Mis-classification Rate: Mis-classification rate with respect to a bug class gives the number of bug reports of the bug class wrongly classified as bug reports belonging to other bug classes. In figure 2.2, 70 reports from F1 and 30 reports from F2 are split across Leaf2 and Leaf3. There is a mis- classification of 20 reports of F1 and 10 reports of F2. Overall, there is a mis-classification of 30 reports out of 100 i.e. the mis-classification rate is 30%.

    Figure 2.2: Mis-classification Calculation

    Oversplitting: Oversplitting with respect to a bug class tells whether the bug reports of the bug class are distributed across several sets of failed runs or a single set. If the bug reports are distributed across two or more sets, then the bug class is said to be oversplit. Oversplitting measure (OM) is evaluated using the following simple formula.

    where, numSetsx denotes the number of sets of failed runs containing bug reports from the bug class x.

    If all the reports of the bug class are present in only one set, then its OM is zero which tells that the bug class is not oversplit. Otherwise, the bug class is said to be oversplit. In figure 2.2, each of bug classes F1 and F2 have an oversplitting measure of 1 which tells us that the bug classes have been oversplit, whereas in figure 2.1, each of the bug classes F1, F2, F3 have an oversplitting measure of 0 which tells us that the bug classes are not oversplit.

    2.3 Summary Of Results

    We carried out our experiments on Nokia Siemens suite which is available at Software Infrastructure Repository (SIR) and compared our results with earlier approaches namely statistical debugging proposed by Liblit and decision tree methods. The results obtained from these two approaches clearly showed the need of postprocessing so as to increase the purity of partitions, reduce the rate of mis-classification of bugs and to avoid oversplitting.

    The two proposed approaches: one based on decision tree method and the other using biclustering showed a great

    reports from a particular bug class can get distributed across several sets of failed runs signifying that they were bug reports from a single bug class but possibly triggered by different conditions in the program. The predicates returned by our approach were able to localize all the bugs present in the sofware including masked and non-frequently occuring bugs which statistical debugging and decision tree failed to find out.

    Table 2.2 summarizes the results obtained using statistical debugging and one of our proposed approach namely postprocessing using decision tree based method. Clearly, we can see that there is a drastic reduction in the mis-classification rate and most of the partitions are pure. Oversplitting measure signifies us that a bug can get triggered by different conditions in the program. So, its bug reports gets distributed across multiple bug partitions. SD in Table 2.2 represents statistical debugging technique and FPR represents one of our proposed approach for postprocessing, which is a decision tree based method. We have also conducted experiments using decision tree, postprocessing using biclustering. The detailed results of all the experiments are shown in results section.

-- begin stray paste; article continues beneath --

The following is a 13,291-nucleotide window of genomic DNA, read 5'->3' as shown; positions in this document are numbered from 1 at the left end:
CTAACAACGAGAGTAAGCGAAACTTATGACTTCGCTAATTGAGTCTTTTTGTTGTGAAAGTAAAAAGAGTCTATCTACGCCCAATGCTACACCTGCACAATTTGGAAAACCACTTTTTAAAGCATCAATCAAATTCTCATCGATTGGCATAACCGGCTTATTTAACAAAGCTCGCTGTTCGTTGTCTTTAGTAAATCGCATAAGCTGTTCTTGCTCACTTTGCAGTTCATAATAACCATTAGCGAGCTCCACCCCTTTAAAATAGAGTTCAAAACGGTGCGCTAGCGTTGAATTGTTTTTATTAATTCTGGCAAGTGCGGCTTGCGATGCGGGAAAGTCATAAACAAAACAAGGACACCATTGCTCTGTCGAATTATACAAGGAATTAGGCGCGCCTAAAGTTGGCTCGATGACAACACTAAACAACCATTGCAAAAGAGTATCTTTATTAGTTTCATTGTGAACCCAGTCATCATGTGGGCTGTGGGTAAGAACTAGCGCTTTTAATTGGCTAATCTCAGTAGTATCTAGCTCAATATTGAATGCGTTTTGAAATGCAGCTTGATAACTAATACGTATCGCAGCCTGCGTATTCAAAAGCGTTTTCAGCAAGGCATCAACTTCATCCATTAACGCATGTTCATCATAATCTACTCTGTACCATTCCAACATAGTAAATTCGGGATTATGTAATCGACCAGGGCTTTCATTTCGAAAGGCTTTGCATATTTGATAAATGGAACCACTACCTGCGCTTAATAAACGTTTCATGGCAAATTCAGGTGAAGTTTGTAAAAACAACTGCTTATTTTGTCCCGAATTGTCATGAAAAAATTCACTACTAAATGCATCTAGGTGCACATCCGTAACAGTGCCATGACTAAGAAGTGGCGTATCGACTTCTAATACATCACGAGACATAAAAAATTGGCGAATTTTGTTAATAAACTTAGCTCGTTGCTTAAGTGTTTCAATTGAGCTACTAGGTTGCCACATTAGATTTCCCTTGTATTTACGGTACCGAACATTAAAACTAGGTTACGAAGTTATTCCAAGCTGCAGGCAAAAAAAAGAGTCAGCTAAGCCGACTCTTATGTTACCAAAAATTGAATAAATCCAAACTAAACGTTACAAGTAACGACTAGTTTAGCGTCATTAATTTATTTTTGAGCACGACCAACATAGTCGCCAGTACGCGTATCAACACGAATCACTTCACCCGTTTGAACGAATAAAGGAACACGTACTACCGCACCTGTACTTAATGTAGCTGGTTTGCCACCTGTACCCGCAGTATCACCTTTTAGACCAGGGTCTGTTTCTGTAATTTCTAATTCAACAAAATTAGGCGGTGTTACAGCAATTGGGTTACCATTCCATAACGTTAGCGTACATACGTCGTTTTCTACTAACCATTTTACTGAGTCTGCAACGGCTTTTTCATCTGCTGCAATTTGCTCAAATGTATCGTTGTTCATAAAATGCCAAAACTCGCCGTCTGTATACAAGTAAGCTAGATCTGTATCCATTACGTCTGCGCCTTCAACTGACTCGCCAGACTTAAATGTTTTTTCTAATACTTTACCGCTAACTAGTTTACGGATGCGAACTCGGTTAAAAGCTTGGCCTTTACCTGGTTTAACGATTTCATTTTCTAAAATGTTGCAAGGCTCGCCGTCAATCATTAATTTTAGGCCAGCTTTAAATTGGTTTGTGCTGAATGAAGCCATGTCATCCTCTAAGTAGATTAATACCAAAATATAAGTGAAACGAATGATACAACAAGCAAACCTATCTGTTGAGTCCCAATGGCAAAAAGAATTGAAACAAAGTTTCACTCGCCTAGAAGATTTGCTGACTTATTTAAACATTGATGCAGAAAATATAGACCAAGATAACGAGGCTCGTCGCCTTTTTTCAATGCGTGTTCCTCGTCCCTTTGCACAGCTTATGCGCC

Table 2.2: SD Importance(P) vs Phase2 FPR

  3. PROPOSED ALGORITHMS

    1. Terminology

      Input to the debugging framework consists of a set of instrumented predicates and feedback reports from the end users. The notations used in the description of our approach are summarized in Table 3.1.

      Output from the debugging module is of the form: A = {(P1, F1),(P2, F2), …,(Pl , Fl)}

      s.t i, j, i j, Pi Pj = and Fi Fj = and i, Pi P and Fi RF . i, i 1 l,

      Fi represents the bug i and Pi represents the set of predicates which can identify and localize the bug i correctly. For every i, Pi represents a set of paths in the programs control flow graph where the bug Fi can be found.

      Figure 3.1 represents the final output in a decision tree format.

      improvement in the results. There was a drastic reduction in the

      mis-classification rate and most of the bug partitions were pure. The results showed a slight oversplitting. As each bug can get triggered by different control flow paths in the program, bug

    2. Algorithms

Phase 1, Statistical Debugging:

Algorithm 1 is the statistical debugging technique used for program debugging. It tries to associate each failed run with a predicate, which can identify the particular failed run. The predicate is said to be the predictor of the failed run.

Table 3.1: Notations and their meaning

Figure 3.1: Final output in Decision tree format.

Statistical debugging uses 3 different measures to rank predicates. They are listed below. p P, Rank(p)=

The statistical debugging approach proposed by Liblit is a decision list based technique. A decision list is a list of nodes, where each node is formed based on the decision taken at the earlier node.